The Internal Rate of Return (IRR), an annualized, money-weighted return, is one of the key return metric used within the private equity industry. Expressed as a percentage, it can seemingly be used to compare performance from manager to manager or fund to fund. In reality though, it is not always that straightforward and IRRs alone are not an accurate representation of performance.
Take a look at the chart below with Managers A to D listed across the top. As you can see, if you just take IRR into account, Manager A is clearly the outperformer. Even when TVPI (the return of cost multiple) is applied you could still classify Manager A as a winner, but Manager B has produced an identical multiple – returning the same ratio of capital but at different times to produce the variance in IRR.
Performance is even more accurately represented when Profit, Holding Period, and Cost are revealed. Gaining insight into this level of detail allows you to understand a manager’s performance better and assess the risk of investing with them depending on your goals – do you want a manager that is known for strategies that create slower returns but a larger monetary profit? You also will want to understand how likely it is for a manager to return capital in a shorter period of time than expected. Are you exposed to risk by being under allocated to private equity and so having to source new funds and managers to invest in? Or do you view this as the opportunity to put that money to work elsewhere?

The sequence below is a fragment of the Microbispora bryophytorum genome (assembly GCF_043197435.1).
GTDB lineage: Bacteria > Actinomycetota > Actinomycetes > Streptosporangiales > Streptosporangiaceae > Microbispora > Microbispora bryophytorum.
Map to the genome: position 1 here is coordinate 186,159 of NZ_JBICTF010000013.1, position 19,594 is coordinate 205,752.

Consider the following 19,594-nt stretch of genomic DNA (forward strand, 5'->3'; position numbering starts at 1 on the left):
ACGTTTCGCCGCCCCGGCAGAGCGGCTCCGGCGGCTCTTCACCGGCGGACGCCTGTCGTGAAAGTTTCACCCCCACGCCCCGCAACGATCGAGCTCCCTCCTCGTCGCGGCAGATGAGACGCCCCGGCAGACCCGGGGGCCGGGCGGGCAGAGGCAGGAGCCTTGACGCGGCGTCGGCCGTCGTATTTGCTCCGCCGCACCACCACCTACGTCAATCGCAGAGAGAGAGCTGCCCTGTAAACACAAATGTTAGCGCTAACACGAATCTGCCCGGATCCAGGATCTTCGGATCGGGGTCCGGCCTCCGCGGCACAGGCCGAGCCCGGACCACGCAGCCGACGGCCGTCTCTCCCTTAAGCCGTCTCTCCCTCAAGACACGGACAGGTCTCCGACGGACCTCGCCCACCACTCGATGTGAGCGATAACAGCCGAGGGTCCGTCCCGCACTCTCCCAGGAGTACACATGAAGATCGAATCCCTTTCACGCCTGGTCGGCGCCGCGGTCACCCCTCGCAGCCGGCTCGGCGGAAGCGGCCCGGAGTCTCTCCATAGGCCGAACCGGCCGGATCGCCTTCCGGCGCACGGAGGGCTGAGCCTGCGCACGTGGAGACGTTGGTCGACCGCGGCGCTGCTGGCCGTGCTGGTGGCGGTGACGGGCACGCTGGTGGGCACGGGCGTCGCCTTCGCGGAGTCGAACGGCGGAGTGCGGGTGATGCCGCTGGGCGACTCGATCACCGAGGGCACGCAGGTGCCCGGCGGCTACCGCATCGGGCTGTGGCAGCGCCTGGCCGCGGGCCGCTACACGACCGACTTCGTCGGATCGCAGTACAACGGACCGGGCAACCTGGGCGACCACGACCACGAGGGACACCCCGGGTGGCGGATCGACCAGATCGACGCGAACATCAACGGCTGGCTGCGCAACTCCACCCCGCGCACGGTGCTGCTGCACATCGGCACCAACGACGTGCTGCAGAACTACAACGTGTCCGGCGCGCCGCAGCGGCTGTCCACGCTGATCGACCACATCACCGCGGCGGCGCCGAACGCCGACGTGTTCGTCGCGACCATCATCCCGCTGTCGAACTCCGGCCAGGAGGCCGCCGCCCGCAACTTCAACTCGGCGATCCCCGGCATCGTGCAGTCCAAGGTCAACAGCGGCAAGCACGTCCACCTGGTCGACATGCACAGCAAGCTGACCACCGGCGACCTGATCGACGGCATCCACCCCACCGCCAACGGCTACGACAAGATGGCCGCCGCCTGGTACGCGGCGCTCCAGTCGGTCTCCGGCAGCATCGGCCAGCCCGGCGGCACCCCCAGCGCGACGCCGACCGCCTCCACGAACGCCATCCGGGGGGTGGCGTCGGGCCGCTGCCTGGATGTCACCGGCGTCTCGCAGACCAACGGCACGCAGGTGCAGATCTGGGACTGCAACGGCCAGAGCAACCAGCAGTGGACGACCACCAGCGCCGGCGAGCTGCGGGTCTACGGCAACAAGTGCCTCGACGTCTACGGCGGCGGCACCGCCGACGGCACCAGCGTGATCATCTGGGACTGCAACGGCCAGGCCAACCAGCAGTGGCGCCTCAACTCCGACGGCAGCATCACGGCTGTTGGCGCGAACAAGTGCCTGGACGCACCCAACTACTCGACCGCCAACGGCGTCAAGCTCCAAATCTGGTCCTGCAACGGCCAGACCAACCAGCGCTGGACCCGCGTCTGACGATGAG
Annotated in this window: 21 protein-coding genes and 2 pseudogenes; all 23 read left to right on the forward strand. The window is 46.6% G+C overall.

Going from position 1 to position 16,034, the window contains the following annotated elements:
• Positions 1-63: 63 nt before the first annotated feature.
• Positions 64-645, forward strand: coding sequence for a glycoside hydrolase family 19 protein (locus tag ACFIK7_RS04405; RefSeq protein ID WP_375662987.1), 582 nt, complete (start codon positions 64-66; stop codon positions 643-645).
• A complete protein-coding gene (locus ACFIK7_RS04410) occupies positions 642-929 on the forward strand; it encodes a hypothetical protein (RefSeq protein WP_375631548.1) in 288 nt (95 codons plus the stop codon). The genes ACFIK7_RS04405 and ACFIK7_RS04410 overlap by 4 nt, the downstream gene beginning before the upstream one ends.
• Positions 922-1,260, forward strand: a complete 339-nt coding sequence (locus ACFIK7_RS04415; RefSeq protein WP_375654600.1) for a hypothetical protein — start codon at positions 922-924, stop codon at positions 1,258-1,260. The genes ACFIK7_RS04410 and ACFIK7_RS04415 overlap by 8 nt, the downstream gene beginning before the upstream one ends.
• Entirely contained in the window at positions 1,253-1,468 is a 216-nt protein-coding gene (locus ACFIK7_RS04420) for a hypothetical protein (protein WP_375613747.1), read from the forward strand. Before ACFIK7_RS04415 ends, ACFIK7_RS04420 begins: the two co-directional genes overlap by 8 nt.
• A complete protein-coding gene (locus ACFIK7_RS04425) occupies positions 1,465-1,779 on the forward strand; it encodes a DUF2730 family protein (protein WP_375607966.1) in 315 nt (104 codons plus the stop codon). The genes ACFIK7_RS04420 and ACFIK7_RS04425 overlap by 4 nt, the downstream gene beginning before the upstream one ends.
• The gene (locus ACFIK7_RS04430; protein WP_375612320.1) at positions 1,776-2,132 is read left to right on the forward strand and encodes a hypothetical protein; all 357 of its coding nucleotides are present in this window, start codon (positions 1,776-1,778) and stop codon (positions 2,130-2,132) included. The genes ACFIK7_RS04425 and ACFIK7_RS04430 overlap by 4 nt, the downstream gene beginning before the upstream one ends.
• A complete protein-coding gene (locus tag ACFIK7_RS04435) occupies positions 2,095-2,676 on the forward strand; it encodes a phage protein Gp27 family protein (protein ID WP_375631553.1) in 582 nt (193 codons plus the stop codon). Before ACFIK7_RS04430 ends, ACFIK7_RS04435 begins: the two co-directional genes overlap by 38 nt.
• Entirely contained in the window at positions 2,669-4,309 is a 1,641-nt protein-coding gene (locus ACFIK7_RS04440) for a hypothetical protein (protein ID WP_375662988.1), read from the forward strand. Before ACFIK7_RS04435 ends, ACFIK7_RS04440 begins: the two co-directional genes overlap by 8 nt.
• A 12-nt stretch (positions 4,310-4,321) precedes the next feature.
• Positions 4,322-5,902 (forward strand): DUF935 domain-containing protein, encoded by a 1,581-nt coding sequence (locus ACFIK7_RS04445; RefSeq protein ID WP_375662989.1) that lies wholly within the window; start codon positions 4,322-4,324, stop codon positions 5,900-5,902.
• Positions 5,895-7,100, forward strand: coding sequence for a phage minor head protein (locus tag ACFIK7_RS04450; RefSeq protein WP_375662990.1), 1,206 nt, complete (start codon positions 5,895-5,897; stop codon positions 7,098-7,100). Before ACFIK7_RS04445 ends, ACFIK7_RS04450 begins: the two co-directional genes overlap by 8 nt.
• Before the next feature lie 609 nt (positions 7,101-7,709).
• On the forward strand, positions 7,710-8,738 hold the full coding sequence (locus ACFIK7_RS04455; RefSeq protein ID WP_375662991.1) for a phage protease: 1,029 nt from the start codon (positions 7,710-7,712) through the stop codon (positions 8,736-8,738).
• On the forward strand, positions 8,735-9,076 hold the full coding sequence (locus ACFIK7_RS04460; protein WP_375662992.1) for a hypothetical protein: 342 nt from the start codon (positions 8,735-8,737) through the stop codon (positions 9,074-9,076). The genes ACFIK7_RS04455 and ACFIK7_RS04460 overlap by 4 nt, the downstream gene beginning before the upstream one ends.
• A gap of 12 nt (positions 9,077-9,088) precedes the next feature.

Even more curiously, two identical IRR numbers will not always be derived in the same way. As you can see below, getting an early win (returning capital quickly) can help to boost the IRR.
This highlights why when measuring private equity returns, high level numbers can be a good way to select those to investigate further, but other metrics must be taken into account. These high-level numbers also only tell you what the manager returned. The real goal of due diligence is to understand how they returned this and how repeatable this is.
Investors who are required to select and monitor investment managers should develop a basic understanding of investment statistics. Quantitative tools can provide you with good insight that you can use in your qualitative interviews with managers and when monitoring your investments.